[Update: Poll results out] Is Google Chromium too much power in one hand?

New updates are being added at the bottom of this story…

Original story (published on Nov. 7, 2022) follows:

It was all fun and games when Donald Trump threatened to ban Huawei and deny them from doing business with American companies. But as I pen this, Huawei smartphones still come without Google apps as a result of this ban.

Back in 2019 when this whole saga started, Huawei was set to usurp Samsung to become the world’s leading smartphone vendor. But this milestone never arrived just because Huawei couldn’t have Google apps running on its devices.

Without the Google Play Store, for instance, your app market is greatly reduced. The lack of GMS support also means a good number of everyday apps are greatly affected.

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Google single-handedly ending Huawei’s ambitious push to become the global smartphone leader is scary to think of. Of course, the likes of Qualcomm and Intel also played their part, but it’s Google that cut the deepest.

At one point it seemed like witch hunt, and even a survey by Protocol implied so. Apparently, 56% of those surveyed felt that restrictions by the Trump administration on Chinese tech companies had gone overboard.

This same survey also revealed that most Americans believe big tech companies such as Apple, Google, Facebook and Amazon wield too much power and influence.

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And this couldn’t be any truer when looking at Huawei’s case. It is through Google’s power over Android that the U.S. government was easily able to brush aside the Chinese behemoth.

Not stopping with Android, it seems Google has been quietly pushing for similar influence over web browsers through its open-source Chromium project.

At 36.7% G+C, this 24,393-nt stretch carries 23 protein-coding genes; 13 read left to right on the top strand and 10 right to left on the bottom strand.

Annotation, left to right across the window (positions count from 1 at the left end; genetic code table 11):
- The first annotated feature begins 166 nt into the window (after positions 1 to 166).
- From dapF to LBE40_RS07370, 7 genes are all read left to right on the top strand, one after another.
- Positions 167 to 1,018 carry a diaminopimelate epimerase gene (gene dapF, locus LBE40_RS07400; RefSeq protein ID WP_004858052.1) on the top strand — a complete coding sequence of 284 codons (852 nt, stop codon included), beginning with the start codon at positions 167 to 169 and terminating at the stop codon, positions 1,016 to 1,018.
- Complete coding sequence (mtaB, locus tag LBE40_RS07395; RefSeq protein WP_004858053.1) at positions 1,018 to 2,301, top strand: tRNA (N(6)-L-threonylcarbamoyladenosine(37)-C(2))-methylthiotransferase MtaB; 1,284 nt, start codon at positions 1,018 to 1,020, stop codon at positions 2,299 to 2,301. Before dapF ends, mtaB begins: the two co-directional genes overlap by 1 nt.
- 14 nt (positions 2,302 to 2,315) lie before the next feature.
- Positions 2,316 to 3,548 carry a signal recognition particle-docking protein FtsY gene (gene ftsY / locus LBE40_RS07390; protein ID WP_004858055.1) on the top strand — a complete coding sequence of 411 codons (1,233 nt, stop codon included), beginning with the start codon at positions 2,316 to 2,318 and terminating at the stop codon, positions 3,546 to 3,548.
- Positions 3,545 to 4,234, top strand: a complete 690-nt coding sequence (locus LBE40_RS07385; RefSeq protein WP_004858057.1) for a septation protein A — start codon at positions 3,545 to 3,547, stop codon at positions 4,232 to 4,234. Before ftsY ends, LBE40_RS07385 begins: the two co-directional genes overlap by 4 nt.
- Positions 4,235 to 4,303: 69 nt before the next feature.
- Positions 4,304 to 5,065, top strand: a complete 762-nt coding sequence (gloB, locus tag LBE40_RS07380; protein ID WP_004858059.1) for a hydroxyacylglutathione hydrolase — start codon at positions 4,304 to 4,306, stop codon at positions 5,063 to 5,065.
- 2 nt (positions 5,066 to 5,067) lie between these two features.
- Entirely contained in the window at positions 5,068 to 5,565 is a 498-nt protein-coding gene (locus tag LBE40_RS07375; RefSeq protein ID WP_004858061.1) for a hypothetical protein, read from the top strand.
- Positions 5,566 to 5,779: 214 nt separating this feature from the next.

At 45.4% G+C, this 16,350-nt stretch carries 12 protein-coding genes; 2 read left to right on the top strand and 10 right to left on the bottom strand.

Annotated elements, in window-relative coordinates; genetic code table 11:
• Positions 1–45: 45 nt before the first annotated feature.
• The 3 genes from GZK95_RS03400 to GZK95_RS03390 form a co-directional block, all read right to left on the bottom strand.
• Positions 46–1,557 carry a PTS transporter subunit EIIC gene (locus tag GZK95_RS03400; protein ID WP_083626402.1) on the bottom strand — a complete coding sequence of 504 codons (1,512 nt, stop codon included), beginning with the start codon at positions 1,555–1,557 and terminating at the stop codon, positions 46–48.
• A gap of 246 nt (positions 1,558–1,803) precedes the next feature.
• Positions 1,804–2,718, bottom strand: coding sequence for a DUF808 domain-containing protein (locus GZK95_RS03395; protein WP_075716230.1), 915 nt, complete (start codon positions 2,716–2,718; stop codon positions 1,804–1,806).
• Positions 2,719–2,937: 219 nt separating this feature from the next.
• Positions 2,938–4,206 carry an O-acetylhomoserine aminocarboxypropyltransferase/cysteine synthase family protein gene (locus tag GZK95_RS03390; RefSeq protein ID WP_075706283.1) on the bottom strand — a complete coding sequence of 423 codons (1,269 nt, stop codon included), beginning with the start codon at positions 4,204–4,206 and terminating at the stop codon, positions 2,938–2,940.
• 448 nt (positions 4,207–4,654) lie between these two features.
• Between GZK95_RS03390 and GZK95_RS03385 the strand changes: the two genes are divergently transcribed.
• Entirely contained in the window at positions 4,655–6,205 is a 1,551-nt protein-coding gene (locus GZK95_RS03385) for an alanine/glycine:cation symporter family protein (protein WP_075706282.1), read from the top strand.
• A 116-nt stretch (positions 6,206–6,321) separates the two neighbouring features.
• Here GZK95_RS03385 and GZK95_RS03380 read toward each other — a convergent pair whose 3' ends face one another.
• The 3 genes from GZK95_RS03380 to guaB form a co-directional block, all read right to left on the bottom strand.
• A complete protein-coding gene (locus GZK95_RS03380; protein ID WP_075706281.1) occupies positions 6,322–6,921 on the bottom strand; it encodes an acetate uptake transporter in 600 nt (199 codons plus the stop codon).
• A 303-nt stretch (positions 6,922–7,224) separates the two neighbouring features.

In case you didn’t know, Chromium is a free software project created by Google and maintained by multiple entities, Google and Microsoft among them.

Just like AOSP, Google has opened up Chromium to everyone who wishes to build a web browser without having to go through the pain of coding everything from scratch.

Anyone, including you, can grab the Chromium source code, compile and fine-tune it to come up with a personalized web browsing experience.

Besides Google Chrome, several other web browsers also use Chromium as the base code. Microsoft’s Edge is the biggest, but there’re also the likes of Opera, Vivaldi, Samsung Internet and Brave browsers.

Safari and Firefox are not reliant on Chromium. However, they only account for a combined 26.58% of the total web browsers’ market share as of September 2022. The rest is a Chromium market ruled by Google Chrome.

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With Google’s influence over web browsers growing, I’m afraid we may see another “Huawei” case, but this time with web browsers. Take the controversial Manifest V3 update, for instance.

Beginning January 2023, Google will be re-writing the rules that govern web browser extensions. The company uses Manifest API systems to govern how extensions interact with web browsers, and the current version is V2.

With the update to Manifest V3, Google will be introducing new extension rules aimed at limiting the power of ad-blockers when browsing the web and in turn boost its ad revenue.

Given that this is an API-level change, it will not only affect Google’s Chrome browser, but also others that rely on the Chromium source code. And this is understandably causing anxiety among users of various browsers.